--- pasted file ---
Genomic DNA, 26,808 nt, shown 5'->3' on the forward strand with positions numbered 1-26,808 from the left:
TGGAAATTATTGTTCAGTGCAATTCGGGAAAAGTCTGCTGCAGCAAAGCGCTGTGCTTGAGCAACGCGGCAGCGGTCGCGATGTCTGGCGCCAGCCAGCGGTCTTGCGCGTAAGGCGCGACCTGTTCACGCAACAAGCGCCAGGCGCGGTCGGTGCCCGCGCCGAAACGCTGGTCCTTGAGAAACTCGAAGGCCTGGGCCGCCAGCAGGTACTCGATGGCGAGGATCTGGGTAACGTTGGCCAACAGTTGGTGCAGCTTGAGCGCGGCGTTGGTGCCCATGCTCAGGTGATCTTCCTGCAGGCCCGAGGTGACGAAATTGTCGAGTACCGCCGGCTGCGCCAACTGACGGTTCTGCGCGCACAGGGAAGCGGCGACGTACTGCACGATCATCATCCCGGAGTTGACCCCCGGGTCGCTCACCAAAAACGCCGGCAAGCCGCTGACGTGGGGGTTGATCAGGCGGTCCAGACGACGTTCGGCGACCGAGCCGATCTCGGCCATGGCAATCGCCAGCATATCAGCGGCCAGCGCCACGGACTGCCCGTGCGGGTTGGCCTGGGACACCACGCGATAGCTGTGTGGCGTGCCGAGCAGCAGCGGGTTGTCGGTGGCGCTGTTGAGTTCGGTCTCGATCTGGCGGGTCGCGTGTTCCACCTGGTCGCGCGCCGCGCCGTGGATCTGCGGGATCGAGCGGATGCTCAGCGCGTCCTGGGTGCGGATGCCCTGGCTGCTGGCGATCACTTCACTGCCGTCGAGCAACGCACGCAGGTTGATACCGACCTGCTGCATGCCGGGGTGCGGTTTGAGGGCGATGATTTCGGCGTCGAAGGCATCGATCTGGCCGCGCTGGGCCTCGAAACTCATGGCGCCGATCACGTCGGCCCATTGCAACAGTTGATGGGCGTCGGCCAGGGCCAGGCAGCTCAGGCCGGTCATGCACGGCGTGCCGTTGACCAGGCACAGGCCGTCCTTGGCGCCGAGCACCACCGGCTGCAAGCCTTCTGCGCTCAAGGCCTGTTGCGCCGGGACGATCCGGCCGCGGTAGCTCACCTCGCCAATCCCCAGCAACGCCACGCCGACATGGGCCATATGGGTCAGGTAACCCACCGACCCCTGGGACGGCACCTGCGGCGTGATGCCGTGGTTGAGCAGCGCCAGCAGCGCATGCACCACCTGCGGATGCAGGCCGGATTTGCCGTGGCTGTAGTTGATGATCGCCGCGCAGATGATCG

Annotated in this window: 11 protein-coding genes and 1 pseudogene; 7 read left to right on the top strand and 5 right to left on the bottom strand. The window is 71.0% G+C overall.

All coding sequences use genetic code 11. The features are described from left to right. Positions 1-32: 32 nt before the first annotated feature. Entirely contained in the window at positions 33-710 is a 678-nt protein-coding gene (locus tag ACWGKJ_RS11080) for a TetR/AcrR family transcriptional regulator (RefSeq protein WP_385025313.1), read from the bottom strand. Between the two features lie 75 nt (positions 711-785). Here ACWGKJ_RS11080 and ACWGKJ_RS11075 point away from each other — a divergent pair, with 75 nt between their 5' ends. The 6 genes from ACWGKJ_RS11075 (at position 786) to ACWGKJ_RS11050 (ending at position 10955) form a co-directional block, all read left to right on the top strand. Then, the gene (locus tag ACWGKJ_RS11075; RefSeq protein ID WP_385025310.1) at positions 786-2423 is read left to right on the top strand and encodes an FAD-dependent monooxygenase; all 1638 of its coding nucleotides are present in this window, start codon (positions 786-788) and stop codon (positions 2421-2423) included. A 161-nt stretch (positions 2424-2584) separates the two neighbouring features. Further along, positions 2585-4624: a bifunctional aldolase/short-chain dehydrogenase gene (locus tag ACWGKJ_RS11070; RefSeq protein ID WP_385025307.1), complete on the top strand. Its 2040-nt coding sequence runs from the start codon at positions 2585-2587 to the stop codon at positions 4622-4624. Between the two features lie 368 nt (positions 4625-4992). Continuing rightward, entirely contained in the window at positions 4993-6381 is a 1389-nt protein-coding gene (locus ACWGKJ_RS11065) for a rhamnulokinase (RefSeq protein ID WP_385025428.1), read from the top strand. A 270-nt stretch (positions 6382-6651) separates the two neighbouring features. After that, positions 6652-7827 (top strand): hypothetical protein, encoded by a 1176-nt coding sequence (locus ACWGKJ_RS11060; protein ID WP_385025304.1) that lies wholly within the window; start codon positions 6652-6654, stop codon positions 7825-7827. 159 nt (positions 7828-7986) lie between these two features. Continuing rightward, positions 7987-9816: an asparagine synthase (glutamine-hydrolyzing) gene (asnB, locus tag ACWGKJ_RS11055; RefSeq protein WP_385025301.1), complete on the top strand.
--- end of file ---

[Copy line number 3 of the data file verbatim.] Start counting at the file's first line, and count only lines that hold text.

Annotated in this window: 11 protein-coding genes and 1 pseudogene; 7 read left to right on the top strand and 5 right to left on the bottom strand. The window is 71.0% G+C overall.